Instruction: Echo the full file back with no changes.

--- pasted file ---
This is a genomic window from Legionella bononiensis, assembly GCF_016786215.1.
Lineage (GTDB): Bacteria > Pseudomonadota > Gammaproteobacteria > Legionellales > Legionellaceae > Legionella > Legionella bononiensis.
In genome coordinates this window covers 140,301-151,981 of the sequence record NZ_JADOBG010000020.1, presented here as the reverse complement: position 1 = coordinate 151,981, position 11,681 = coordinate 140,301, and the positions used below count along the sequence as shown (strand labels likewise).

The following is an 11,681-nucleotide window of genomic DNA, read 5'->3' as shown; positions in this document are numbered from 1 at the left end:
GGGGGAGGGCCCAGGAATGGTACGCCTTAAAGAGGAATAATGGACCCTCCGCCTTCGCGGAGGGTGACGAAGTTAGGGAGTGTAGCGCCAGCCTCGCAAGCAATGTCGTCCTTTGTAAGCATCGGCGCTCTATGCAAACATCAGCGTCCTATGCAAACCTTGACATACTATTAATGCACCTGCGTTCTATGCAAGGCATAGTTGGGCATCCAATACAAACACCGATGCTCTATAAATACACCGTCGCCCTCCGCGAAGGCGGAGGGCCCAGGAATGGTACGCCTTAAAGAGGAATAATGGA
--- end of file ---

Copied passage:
This is a genomic window from Legionella bononiensis, assembly GCF_016786215.1.
Lineage (GTDB): Bacteria > Pseudomonadota > Gammaproteobacteria > Legionellales > Legionellaceae > Legionella > Legionella bononiensis.
In genome coordinates this window covers 140,301-151,981 of the sequence record NZ_JADOBG010000020.1, presented here as the reverse complement: position 1 = coordinate 151,981, position 11,681 = coordinate 140,301, and the positions used below count along the sequence as shown (strand labels likewise).

The following is an 11,681-nucleotide window of genomic DNA, read 5'->3' as shown; positions in this document are numbered from 1 at the left end:
GGGGGAGGGCCCAGGAATGGTACGCCTTAAAGAGGAATAATGGACCCTCCGCCTTCGCGGAGGGTGACGAAGTTAGGGAGTGTAGCGCCAGCCTCGCAAGCAATGTCGTCCTTTGTAAGCATCGGCGCTCTATGCAAACATCAGCGTCCTATGCAAACCTTGACATACTATTAATGCACCTGCGTTCTATGCAAGGCATAGTTGGGCATCCAATACAAACACCGATGCTCTATAAATACACCGTCGCCCTCCGCGAAGGCGGAGGGCCCAGGAATGGTACGCCTTAAAGAGGAATAATGGA